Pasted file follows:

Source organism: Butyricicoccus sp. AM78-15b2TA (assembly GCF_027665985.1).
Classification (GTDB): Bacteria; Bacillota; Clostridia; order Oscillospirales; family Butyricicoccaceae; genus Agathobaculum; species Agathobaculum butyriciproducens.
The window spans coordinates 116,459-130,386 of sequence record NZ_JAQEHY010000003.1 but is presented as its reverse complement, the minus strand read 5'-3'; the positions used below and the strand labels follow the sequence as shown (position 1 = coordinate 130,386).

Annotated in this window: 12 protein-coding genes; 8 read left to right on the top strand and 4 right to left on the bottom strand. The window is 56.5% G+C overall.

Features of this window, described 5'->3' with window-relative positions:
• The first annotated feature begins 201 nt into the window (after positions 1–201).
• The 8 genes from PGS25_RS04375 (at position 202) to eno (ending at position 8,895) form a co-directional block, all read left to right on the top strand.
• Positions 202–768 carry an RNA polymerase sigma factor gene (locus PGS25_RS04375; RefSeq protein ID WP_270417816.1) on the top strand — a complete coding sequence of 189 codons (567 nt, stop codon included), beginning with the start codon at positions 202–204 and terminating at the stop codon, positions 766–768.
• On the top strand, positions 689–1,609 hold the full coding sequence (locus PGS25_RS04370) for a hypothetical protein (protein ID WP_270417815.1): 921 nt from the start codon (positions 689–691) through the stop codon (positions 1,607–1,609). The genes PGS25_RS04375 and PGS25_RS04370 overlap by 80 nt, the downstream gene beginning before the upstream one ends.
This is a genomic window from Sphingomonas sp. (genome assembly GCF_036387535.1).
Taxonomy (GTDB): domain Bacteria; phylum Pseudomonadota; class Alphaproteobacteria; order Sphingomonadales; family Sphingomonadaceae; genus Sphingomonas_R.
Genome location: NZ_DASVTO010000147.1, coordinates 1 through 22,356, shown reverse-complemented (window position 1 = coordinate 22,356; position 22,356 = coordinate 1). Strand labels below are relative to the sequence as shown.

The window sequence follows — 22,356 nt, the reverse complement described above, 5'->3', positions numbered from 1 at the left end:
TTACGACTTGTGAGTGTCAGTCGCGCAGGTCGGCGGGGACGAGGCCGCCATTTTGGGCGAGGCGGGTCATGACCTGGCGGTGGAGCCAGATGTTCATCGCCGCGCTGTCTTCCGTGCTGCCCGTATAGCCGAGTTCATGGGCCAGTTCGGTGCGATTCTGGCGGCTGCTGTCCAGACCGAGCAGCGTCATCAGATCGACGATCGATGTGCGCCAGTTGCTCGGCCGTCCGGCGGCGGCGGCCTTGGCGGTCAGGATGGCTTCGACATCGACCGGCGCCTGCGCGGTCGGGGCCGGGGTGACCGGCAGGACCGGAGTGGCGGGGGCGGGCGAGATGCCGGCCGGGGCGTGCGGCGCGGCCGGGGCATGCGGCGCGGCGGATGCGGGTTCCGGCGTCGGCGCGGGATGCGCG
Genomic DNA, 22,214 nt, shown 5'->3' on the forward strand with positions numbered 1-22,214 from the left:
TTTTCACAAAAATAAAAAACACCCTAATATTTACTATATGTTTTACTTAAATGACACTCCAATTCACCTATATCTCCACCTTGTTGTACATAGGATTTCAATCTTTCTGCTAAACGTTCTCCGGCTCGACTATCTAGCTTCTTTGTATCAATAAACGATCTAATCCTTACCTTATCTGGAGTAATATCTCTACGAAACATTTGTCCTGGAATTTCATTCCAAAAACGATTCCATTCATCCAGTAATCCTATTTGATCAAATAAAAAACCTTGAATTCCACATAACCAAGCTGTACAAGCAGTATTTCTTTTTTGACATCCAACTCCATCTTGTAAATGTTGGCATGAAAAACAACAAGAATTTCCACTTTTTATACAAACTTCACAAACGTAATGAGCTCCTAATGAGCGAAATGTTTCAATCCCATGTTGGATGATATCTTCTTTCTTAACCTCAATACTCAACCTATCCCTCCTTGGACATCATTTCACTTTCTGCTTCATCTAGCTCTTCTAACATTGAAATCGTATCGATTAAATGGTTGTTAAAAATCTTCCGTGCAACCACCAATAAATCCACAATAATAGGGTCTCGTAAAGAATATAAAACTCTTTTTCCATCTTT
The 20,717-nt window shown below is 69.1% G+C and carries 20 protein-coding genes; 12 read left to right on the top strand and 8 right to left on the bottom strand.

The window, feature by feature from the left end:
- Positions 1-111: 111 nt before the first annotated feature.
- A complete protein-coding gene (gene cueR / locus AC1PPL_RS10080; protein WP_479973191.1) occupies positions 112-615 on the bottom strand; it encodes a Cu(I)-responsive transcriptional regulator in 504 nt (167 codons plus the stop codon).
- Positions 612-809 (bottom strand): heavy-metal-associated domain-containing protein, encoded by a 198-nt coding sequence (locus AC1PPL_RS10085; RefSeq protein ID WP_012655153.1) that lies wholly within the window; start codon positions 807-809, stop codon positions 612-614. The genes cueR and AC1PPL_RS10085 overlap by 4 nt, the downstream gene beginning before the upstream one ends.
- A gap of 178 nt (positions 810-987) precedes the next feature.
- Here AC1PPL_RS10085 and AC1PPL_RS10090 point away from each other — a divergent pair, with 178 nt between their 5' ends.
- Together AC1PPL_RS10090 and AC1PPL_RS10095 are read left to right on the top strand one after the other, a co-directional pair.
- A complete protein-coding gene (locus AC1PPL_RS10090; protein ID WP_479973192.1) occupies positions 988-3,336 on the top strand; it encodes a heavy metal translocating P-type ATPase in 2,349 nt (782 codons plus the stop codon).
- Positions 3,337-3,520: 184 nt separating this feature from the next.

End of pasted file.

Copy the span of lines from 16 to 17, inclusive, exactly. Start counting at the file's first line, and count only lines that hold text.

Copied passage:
TTTTCACAAAAATAAAAAACACCCTAATATTTACTATATGTTTTACTTAAATGACACTCCAATTCACCTATATCTCCACCTTGTTGTACATAGGATTTCAATCTTTCTGCTAAACGTTCTCCGGCTCGACTATCTAGCTTCTTTGTATCAATAAACGATCTAATCCTTACCTTATCTGGAGTAATATCTCTACGAAACATTTGTCCTGGAATTTCATTCCAAAAACGATTCCATTCATCCAGTAATCCTATTTGATCAAATAAAAAACCTTGAATTCCACATAACCAAGCTGTACAAGCAGTATTTCTTTTTTGACATCCAACTCCATCTTGTAAATGTTGGCATGAAAAACAACAAGAATTTCCACTTTTTATACAAACTTCACAAACGTAATGAGCTCCTAATGAGCGAAATGTTTCAATCCCATGTTGGATGATATCTTCTTTCTTAACCTCAATACTCAACCTATCCCTCCTTGGACATCATTTCACTTTCTGCTTCATCTAGCTCTTCTAACATTGAAATCGTATCGATTAAATGGTTGTTAAAAATCTTCCGTGCAACCACCAATAAATCCACAATAATAGGGTCTCGTAAAGAATATAAAACTCTTTTTCCATCTTT
The 20,717-nt window shown below is 69.1% G+C and carries 20 protein-coding genes; 12 read left to right on the top strand and 8 right to left on the bottom strand.